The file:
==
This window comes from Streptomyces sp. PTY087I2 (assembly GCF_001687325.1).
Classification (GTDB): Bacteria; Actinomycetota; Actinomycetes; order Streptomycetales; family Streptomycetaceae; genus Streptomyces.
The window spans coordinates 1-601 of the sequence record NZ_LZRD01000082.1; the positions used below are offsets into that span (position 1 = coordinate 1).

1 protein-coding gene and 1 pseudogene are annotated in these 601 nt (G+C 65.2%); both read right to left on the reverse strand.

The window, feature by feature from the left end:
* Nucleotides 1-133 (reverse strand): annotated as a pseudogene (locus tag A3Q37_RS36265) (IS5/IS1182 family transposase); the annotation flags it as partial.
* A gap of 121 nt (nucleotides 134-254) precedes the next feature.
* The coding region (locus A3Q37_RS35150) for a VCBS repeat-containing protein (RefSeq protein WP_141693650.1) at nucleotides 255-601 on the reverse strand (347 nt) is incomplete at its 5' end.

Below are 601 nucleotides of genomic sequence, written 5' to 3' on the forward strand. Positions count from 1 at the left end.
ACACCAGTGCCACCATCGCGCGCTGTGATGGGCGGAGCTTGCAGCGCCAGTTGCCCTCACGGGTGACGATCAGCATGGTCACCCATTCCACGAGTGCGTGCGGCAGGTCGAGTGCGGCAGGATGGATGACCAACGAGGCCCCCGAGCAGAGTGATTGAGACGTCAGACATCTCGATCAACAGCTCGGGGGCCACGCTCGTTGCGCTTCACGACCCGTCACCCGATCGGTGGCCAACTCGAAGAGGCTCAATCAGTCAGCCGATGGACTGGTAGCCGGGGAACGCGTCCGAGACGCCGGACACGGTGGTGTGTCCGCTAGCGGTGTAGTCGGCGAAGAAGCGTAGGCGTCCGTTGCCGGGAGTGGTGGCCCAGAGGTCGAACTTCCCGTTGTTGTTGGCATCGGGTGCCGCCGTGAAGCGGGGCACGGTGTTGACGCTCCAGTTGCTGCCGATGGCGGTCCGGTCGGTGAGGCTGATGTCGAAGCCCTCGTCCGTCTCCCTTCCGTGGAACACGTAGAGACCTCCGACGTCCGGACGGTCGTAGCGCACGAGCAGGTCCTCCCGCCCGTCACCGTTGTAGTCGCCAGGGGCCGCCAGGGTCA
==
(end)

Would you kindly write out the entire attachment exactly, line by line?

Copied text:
This window comes from Streptomyces sp. PTY087I2 (assembly GCF_001687325.1).
Classification (GTDB): Bacteria; Actinomycetota; Actinomycetes; order Streptomycetales; family Streptomycetaceae; genus Streptomyces.
The window spans coordinates 1-601 of the sequence record NZ_LZRD01000082.1; the positions used below are offsets into that span (position 1 = coordinate 1).

1 protein-coding gene and 1 pseudogene are annotated in these 601 nt (G+C 65.2%); both read right to left on the reverse strand.

The window, feature by feature from the left end:
* Nucleotides 1-133 (reverse strand): annotated as a pseudogene (locus tag A3Q37_RS36265) (IS5/IS1182 family transposase); the annotation flags it as partial.
* A gap of 121 nt (nucleotides 134-254) precedes the next feature.
* The coding region (locus A3Q37_RS35150) for a VCBS repeat-containing protein (RefSeq protein WP_141693650.1) at nucleotides 255-601 on the reverse strand (347 nt) is incomplete at its 5' end.

Below are 601 nucleotides of genomic sequence, written 5' to 3' on the forward strand. Positions count from 1 at the left end.
ACACCAGTGCCACCATCGCGCGCTGTGATGGGCGGAGCTTGCAGCGCCAGTTGCCCTCACGGGTGACGATCAGCATGGTCACCCATTCCACGAGTGCGTGCGGCAGGTCGAGTGCGGCAGGATGGATGACCAACGAGGCCCCCGAGCAGAGTGATTGAGACGTCAGACATCTCGATCAACAGCTCGGGGGCCACGCTCGTTGCGCTTCACGACCCGTCACCCGATCGGTGGCCAACTCGAAGAGGCTCAATCAGTCAGCCGATGGACTGGTAGCCGGGGAACGCGTCCGAGACGCCGGACACGGTGGTGTGTCCGCTAGCGGTGTAGTCGGCGAAGAAGCGTAGGCGTCCGTTGCCGGGAGTGGTGGCCCAGAGGTCGAACTTCCCGTTGTTGTTGGCATCGGGTGCCGCCGTGAAGCGGGGCACGGTGTTGACGCTCCAGTTGCTGCCGATGGCGGTCCGGTCGGTGAGGCTGATGTCGAAGCCCTCGTCCGTCTCCCTTCCGTGGAACACGTAGAGACCTCCGACGTCCGGACGGTCGTAGCGCACGAGCAGGTCCTCCCGCCCGTCACCGTTGTAGTCGCCAGGGGCCGCCAGGGTCA